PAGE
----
Also, it’s popular to bring couches to Meredith and line them up at the back of the stage, so if you have a car that can carry a couch, by all means get into the festival spirit! It’s a great way to make friends. And make sure to stay until the last day so you don’t miss out on the Meredith Gift, or the world’s greatest nude footrace. Believe me, it’s hilarious.
Indie/Pop/Top 40. Last few days of December; Tasmania, Victoria, NSW
Another one that brings back fond memories, Falls Fest is the perfect way to spend New Year’s Eve with thousands of your closest friends. The year I went to Falls Fest in Byron Bay, the music was untouchable, from The Roots, to Vampire Weekend, London Grammar, Bonobo, Grizzly Bear, and The Paper Kites, just to name a few.
Falls Fest is one of the largest festivals in Australia, with multiple stages and some of the biggest artists of the year. Think of it as the Coachella of Australia, but with less vapid and rude crowds.
Falls Festival is one of the roaming festivals that takes place in multiple areas around the country. Byron Bay is the most recent location they added on to, but they also have festivals in Lorne (Victoria) and Marion Bay (Tasmania) around the New Year as well.
There are a ton of vendors and food stalls at this festival, and to get from one end to the other it took about 20 minutes of walking without too much foot traffic, so make sure to bring good shoes! If you have a choice to go to one festival in Australia – this is the one to go to. It exemplifies some of the best aspects of Australian culture, music tastes, and friendliness, and personally, I can’t think of a better way to ring in the New Year.
Woodford Folk Festival
World/Folk/Blues/Roots. Late Dec – early Jan; Woodford, Queensland, north of Brisbane
This six day festival is another way to ring in the New Year, the Australians clearly know how to celebrate New Year’s Eve properly. Woodford is a huge folk festival held north of Brisbane, in the rural town of, you guessed it, Woodford. The festival hosts over 2,000 performers, 35 performance venues, and 438 events.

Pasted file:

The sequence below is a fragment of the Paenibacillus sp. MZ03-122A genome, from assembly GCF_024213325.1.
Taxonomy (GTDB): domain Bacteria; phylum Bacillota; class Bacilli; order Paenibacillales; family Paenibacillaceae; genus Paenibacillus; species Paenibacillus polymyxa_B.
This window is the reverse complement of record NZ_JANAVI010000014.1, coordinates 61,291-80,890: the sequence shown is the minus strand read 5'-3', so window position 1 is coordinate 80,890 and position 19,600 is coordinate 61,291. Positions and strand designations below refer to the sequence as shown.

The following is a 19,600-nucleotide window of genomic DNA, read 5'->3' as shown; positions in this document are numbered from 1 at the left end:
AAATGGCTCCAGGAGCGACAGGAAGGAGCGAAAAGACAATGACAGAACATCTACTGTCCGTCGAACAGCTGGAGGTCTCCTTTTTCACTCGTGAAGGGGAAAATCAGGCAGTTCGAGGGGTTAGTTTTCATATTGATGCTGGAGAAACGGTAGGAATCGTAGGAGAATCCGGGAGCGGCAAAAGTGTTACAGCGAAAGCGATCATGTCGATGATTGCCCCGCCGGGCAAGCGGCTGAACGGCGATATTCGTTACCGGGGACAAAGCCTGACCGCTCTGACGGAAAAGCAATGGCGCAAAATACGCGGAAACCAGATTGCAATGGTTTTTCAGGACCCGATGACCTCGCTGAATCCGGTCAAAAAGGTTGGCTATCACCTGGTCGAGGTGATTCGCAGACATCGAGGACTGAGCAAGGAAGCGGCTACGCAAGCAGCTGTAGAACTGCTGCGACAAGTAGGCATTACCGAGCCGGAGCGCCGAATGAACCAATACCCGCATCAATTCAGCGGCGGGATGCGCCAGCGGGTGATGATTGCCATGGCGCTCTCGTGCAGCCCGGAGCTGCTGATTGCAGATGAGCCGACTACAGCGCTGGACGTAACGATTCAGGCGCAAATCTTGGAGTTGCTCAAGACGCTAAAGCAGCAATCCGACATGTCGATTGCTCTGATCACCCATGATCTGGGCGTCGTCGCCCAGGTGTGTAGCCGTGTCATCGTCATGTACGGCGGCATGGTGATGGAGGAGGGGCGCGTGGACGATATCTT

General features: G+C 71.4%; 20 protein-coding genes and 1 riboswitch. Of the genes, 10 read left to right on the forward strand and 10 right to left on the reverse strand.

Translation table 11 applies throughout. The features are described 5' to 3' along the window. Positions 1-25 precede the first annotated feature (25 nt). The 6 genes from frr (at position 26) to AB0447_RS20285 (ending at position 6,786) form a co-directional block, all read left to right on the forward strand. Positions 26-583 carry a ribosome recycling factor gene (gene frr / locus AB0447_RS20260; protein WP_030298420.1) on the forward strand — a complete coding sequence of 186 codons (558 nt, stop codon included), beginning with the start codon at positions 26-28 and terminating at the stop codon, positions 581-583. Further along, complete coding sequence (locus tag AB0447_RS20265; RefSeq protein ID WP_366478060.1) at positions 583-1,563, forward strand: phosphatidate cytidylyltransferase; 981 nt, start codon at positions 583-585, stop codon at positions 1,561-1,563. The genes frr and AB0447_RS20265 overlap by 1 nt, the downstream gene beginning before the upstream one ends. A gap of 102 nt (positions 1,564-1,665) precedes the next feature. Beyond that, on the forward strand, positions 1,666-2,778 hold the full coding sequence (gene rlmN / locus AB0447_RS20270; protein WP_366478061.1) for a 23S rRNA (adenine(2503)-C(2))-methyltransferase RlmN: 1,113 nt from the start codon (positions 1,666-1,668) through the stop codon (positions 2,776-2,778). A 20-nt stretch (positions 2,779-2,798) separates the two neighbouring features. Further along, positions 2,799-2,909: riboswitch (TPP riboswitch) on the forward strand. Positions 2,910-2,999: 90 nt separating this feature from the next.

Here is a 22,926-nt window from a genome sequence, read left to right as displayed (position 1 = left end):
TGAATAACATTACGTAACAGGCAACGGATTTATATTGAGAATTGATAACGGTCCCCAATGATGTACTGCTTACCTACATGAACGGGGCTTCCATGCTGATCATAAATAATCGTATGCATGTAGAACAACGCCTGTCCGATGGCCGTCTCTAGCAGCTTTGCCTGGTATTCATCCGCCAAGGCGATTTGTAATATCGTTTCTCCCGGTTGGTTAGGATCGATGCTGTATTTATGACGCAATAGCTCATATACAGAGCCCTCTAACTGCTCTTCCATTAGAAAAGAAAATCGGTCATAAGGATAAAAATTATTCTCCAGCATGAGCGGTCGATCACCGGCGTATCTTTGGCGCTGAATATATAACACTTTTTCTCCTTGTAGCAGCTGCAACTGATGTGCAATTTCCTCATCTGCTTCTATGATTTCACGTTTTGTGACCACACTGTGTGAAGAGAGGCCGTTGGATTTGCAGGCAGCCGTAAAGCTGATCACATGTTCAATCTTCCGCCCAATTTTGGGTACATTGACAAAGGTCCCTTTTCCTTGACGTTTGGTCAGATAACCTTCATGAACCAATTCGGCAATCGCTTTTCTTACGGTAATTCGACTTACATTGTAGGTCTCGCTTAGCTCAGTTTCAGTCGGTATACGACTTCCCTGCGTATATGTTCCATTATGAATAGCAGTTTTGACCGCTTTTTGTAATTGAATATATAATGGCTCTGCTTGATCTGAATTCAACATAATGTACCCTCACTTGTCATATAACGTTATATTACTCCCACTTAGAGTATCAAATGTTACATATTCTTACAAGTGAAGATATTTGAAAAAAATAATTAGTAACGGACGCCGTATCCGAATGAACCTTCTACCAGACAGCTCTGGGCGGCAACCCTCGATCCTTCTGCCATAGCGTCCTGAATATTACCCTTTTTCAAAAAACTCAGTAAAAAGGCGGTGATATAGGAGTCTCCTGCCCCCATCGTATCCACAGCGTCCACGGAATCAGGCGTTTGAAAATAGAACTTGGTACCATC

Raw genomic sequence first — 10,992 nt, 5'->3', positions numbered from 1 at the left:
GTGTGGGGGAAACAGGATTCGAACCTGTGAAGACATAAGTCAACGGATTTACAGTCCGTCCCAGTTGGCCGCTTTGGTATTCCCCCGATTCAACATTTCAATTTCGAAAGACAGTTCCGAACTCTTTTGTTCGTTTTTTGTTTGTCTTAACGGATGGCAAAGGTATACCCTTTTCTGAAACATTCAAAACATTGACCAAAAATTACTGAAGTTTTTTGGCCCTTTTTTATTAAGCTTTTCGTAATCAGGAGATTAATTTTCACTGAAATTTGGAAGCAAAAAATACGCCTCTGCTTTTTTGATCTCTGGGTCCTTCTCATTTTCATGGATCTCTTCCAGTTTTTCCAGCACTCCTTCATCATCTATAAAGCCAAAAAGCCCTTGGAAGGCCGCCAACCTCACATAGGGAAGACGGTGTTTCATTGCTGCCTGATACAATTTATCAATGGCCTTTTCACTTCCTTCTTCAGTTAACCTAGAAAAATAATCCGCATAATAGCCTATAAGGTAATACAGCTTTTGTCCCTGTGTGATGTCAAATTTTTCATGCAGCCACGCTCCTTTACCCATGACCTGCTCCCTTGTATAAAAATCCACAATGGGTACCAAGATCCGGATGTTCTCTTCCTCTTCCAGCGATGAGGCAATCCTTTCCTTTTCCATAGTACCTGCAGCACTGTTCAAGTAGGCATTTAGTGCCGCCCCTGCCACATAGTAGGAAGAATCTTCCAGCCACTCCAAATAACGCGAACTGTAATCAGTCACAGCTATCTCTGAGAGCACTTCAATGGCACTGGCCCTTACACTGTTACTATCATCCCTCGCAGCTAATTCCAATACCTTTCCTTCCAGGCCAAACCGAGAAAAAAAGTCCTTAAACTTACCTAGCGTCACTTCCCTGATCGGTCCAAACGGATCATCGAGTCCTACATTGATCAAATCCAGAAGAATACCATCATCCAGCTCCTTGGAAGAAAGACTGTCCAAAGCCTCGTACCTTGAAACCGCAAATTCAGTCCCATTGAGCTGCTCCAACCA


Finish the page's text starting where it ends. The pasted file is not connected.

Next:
Although there’s definitely music involved, especially in the folk and world genre, this festival is a mix of street theatre, writers’ panels, film festival, comedy sessions, folk medicine, and craft workshops. There is even an entire children’s festival. In other words, you won’t be able to experience all the goodness in six days, but you can enjoy what you do get to and experience a little bit of everything while you’re at it.
Indie/Alternative/Hip Hop. January 1st; Sydney Domain
If you’re looking for a good way to ring in New Year’s Day, Field Day is a one day festival in Sydney that hosts quite a few top performers each year in the indie/alternative genre. I can’t think of a better way to spend the first day of the year than on the sunny grass of the Sydney Domain, listening to live tunes from talented popular artists.
Similar to St. Jerome’s Laneway Festival, mentioned below, this a is great festival to attend if you’re either not a camping person, you don’t like the idea of a rural festival, or you simply want to keep the good times rolling into New Year’s Day.
St. Jerome’s Laneway Festival
Indie/Top 40. Late January – early February; all over Australia and even NZ
Originally a festival that started in Melbourne, with its famous laneways, St. Jerome’s Laneway Festival is a huge event that takes place all over Oceania every summer and beyond. This is another festival that hosts a lot of big names in the music scene, particularly the indie top 40.
Laneway can be seen as a more convenient festival since its whole premise is to be right in major cities. Because of this, you don’t have to worry about camping if that’s not your thing and there’s generally not much of a commute to get to the festival.
The organizers for Laneway got back to me only a couple days before the start of the festival in Sydney with a volunteer spot, so I unfortunately wasn’t able to attend due to work but I’ve heard great things about the quality of music and party at this one.
Notable off-season mentions
If you happen to be in Australia only in the middle of winter and still want to enjoy a great festival, check out Splendour in the Grass! Held near Byron Bay in July each year, Splendour in the Grass is the perfect festival to lift those winter blues with good music from the likes of bands such as Flight Facilities, Mark Ronson, Of Monsters and Men, and Tame Impala.
If you’re in Australia in the fall (early March), Golden Plains festival is located at the same place as Meredith and a fun one to go to as well. Also in March, the brand new festival called PANAMA, which started last year, is set in the beautiful Tasmanian forest and has received great reviews from its first kick off.
Mimi founded The Atlas Heart to create a community of travelers inspired to see the world. Follow her on The Atlas Heart for more great stories and photos of a worldwide adventurer.